Healy said he has many good memories of his father growing up. One memory, he said, was from when he was about 4 or 5 years old, when Koefod was still in the Masonic Temple.

"I use to think it was the coolest thing to come down to the office," he said.

He said that he and his brother, Tom, enjoyed playing with the phones and all of the different phone extensions, calling each other from different rooms in the office.

He also remembered riding on the elevator of the Masonic Temple as a child, he said.

Healy said he remembers his father going to work. His father did a variety of insurance, he said, and was recognized a number of times for being really good with insurance. He said he also remembers going on family trips with his father for business.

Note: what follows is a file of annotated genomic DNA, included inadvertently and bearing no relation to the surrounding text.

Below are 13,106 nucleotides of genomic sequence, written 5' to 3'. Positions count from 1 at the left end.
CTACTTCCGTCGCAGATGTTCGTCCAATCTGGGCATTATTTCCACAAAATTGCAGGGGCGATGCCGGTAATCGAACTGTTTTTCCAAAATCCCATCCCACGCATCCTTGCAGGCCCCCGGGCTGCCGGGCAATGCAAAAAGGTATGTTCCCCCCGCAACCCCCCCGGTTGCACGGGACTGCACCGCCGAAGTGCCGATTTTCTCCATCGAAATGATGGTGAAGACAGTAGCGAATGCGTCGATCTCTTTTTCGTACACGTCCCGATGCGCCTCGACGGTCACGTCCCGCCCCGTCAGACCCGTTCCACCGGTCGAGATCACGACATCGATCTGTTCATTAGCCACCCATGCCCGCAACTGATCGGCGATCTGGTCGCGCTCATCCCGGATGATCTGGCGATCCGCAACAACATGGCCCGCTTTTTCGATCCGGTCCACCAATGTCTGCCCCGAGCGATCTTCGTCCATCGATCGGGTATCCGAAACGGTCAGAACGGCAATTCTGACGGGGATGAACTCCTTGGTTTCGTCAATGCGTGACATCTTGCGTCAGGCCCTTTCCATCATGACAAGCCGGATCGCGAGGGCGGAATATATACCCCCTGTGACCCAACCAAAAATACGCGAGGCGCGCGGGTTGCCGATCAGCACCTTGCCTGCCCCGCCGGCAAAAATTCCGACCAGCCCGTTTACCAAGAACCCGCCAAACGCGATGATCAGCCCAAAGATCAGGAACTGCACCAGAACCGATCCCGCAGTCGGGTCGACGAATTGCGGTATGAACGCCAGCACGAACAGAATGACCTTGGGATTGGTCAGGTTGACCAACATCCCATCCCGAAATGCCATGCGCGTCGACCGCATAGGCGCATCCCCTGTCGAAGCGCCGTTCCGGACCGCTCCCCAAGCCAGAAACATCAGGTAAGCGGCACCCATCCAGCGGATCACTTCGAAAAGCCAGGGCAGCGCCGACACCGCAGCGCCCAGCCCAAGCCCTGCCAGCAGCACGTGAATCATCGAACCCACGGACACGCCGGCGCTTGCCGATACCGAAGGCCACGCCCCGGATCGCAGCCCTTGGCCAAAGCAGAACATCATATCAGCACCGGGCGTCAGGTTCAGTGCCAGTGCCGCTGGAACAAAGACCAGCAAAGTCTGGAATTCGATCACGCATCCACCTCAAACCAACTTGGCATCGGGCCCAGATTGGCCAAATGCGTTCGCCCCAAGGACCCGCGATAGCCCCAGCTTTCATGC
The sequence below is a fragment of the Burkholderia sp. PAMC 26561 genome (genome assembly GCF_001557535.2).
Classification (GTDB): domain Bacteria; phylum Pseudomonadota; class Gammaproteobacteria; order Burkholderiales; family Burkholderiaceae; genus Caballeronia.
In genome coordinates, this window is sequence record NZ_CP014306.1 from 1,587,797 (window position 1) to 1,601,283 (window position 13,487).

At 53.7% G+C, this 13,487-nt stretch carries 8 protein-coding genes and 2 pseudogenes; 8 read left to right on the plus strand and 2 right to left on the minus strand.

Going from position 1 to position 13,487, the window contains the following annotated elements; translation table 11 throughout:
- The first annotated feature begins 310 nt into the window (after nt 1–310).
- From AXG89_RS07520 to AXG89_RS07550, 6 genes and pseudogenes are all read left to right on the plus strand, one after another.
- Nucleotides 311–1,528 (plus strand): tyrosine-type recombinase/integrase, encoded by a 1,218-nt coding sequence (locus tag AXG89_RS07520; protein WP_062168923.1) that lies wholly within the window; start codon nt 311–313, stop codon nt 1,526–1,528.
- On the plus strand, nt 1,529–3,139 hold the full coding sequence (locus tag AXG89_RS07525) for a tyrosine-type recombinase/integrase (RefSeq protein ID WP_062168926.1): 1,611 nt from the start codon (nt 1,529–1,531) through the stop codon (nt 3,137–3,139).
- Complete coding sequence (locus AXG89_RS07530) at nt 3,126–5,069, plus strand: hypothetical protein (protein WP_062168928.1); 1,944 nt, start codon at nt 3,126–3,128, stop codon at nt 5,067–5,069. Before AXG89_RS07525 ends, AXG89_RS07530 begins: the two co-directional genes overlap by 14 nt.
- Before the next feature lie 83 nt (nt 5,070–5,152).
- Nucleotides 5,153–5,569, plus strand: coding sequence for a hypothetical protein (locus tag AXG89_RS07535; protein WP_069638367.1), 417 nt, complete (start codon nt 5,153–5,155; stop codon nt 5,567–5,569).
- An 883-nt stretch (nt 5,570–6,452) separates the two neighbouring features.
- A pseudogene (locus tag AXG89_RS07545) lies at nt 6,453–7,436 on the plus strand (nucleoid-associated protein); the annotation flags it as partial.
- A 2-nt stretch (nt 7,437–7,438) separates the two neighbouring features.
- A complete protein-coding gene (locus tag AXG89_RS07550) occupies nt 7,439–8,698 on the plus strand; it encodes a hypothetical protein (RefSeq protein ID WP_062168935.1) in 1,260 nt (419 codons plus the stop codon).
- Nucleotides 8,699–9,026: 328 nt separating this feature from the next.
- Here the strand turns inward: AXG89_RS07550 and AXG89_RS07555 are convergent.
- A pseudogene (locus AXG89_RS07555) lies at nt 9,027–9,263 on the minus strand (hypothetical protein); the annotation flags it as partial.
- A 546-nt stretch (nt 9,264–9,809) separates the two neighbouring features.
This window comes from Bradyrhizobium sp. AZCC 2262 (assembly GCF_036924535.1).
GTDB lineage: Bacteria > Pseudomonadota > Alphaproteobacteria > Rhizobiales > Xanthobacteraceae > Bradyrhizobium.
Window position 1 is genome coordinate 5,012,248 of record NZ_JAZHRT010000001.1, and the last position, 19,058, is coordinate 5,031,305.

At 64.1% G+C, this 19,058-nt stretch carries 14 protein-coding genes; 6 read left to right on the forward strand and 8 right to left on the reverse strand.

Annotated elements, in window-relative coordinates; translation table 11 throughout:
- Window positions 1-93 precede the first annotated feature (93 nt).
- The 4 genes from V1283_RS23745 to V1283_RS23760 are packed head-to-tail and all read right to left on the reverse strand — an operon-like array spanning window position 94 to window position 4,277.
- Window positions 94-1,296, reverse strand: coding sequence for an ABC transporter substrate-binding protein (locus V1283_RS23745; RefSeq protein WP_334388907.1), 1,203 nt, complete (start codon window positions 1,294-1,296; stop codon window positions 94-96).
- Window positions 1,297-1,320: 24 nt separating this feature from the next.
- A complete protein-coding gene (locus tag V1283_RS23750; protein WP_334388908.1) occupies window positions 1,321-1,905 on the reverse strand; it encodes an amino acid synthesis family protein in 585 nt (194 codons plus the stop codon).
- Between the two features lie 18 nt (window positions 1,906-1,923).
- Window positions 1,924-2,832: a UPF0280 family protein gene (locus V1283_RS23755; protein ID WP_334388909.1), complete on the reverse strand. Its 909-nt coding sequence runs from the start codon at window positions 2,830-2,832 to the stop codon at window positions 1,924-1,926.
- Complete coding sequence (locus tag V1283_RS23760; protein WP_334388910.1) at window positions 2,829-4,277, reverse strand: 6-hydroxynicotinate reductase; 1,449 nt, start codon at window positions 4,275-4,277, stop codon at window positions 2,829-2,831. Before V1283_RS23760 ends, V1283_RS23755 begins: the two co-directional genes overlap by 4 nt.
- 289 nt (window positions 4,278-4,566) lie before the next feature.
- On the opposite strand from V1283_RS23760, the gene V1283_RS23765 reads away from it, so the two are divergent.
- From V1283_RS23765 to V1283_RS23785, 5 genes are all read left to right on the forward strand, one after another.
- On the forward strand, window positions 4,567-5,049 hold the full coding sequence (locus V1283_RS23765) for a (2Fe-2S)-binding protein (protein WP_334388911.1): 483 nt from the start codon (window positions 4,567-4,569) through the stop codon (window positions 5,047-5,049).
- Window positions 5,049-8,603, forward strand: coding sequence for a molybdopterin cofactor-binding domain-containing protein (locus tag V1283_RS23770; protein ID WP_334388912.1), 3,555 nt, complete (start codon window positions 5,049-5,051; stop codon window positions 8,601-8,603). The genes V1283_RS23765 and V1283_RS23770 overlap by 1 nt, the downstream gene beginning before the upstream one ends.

"As a kid, that was exciting," he said.

His father always knew how to tie a business trip with a family vacation, he said.

He said he admired the dedication of his father and is already learning how draining and mentally taxing it could be to be a business owner.

Another thing Healy said he remembered about is father, and something his father was known for, was how is father bought a large amount of small promotional items that were all branded with the Koefod name, such as pizza cutters, fly swatters and hats.

He said his father really enjoyed having those things, although over the years he had to cut back on a few of them leaving about 11 different Koefod branded items.

"It was out of control," he said, laughing.

Healy said that what was special about his father, something that he is beginning to embrace, was how his father looked at the job as helping people understand something that was very complicated but needed. He said his father had a way of painting a picture of why people needed insurance.

Healy said he always ejoyed working with his father.